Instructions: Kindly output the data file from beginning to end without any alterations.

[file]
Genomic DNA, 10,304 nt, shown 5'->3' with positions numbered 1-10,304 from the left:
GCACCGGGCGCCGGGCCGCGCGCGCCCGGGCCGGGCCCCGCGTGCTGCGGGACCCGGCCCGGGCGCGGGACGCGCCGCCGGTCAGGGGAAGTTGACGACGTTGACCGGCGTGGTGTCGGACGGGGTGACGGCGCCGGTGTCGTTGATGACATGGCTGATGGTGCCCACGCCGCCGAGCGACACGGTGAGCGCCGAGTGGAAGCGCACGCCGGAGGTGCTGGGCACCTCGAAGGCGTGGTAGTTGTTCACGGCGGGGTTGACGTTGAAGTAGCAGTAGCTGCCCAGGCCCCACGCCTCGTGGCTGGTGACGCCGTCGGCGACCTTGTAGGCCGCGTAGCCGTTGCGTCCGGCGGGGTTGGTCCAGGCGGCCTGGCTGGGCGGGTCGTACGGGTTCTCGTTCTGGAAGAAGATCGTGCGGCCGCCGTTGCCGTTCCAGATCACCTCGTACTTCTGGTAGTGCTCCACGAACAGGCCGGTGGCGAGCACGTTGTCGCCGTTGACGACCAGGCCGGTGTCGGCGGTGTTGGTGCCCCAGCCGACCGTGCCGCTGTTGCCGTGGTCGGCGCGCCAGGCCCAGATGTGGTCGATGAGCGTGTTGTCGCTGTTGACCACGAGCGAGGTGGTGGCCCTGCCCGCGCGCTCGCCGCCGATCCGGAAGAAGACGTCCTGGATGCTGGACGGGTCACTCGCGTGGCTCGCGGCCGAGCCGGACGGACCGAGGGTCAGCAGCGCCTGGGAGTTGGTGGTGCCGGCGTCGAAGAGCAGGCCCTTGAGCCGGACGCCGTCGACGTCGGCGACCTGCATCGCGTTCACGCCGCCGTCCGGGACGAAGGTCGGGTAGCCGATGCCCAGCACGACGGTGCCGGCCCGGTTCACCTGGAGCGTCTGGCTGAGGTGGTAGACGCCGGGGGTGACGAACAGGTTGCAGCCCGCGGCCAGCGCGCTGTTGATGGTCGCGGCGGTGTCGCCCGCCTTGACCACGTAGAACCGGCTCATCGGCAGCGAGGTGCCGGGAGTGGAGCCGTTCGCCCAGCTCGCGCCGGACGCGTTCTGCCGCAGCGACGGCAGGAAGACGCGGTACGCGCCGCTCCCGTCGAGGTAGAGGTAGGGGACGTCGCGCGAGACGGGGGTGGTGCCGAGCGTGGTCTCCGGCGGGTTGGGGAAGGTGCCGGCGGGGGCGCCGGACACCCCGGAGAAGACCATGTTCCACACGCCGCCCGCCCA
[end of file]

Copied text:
Genomic DNA, 10,304 nt, shown 5'->3' with positions numbered 1-10,304 from the left:
GCACCGGGCGCCGGGCCGCGCGCGCCCGGGCCGGGCCCCGCGTGCTGCGGGACCCGGCCCGGGCGCGGGACGCGCCGCCGGTCAGGGGAAGTTGACGACGTTGACCGGCGTGGTGTCGGACGGGGTGACGGCGCCGGTGTCGTTGATGACATGGCTGATGGTGCCCACGCCGCCGAGCGACACGGTGAGCGCCGAGTGGAAGCGCACGCCGGAGGTGCTGGGCACCTCGAAGGCGTGGTAGTTGTTCACGGCGGGGTTGACGTTGAAGTAGCAGTAGCTGCCCAGGCCCCACGCCTCGTGGCTGGTGACGCCGTCGGCGACCTTGTAGGCCGCGTAGCCGTTGCGTCCGGCGGGGTTGGTCCAGGCGGCCTGGCTGGGCGGGTCGTACGGGTTCTCGTTCTGGAAGAAGATCGTGCGGCCGCCGTTGCCGTTCCAGATCACCTCGTACTTCTGGTAGTGCTCCACGAACAGGCCGGTGGCGAGCACGTTGTCGCCGTTGACGACCAGGCCGGTGTCGGCGGTGTTGGTGCCCCAGCCGACCGTGCCGCTGTTGCCGTGGTCGGCGCGCCAGGCCCAGATGTGGTCGATGAGCGTGTTGTCGCTGTTGACCACGAGCGAGGTGGTGGCCCTGCCCGCGCGCTCGCCGCCGATCCGGAAGAAGACGTCCTGGATGCTGGACGGGTCACTCGCGTGGCTCGCGGCCGAGCCGGACGGACCGAGGGTCAGCAGCGCCTGGGAGTTGGTGGTGCCGGCGTCGAAGAGCAGGCCCTTGAGCCGGACGCCGTCGACGTCGGCGACCTGCATCGCGTTCACGCCGCCGTCCGGGACGAAGGTCGGGTAGCCGATGCCCAGCACGACGGTGCCGGCCCGGTTCACCTGGAGCGTCTGGCTGAGGTGGTAGACGCCGGGGGTGACGAACAGGTTGCAGCCCGCGGCCAGCGCGCTGTTGATGGTCGCGGCGGTGTCGCCCGCCTTGACCACGTAGAACCGGCTCATCGGCAGCGAGGTGCCGGGAGTGGAGCCGTTCGCCCAGCTCGCGCCGGACGCGTTCTGCCGCAGCGACGGCAGGAAGACGCGGTACGCGCCGCTCCCGTCGAGGTAGAGGTAGGGGACGTCGCGCGAGACGGGGGTGGTGCCGAGCGTGGTCTCCGGCGGGTTGGGGAAGGTGCCGGCGGGGGCGCCGGACACCCCGGAGAAGACCATGTTCCACACGCCGCCCGCCCA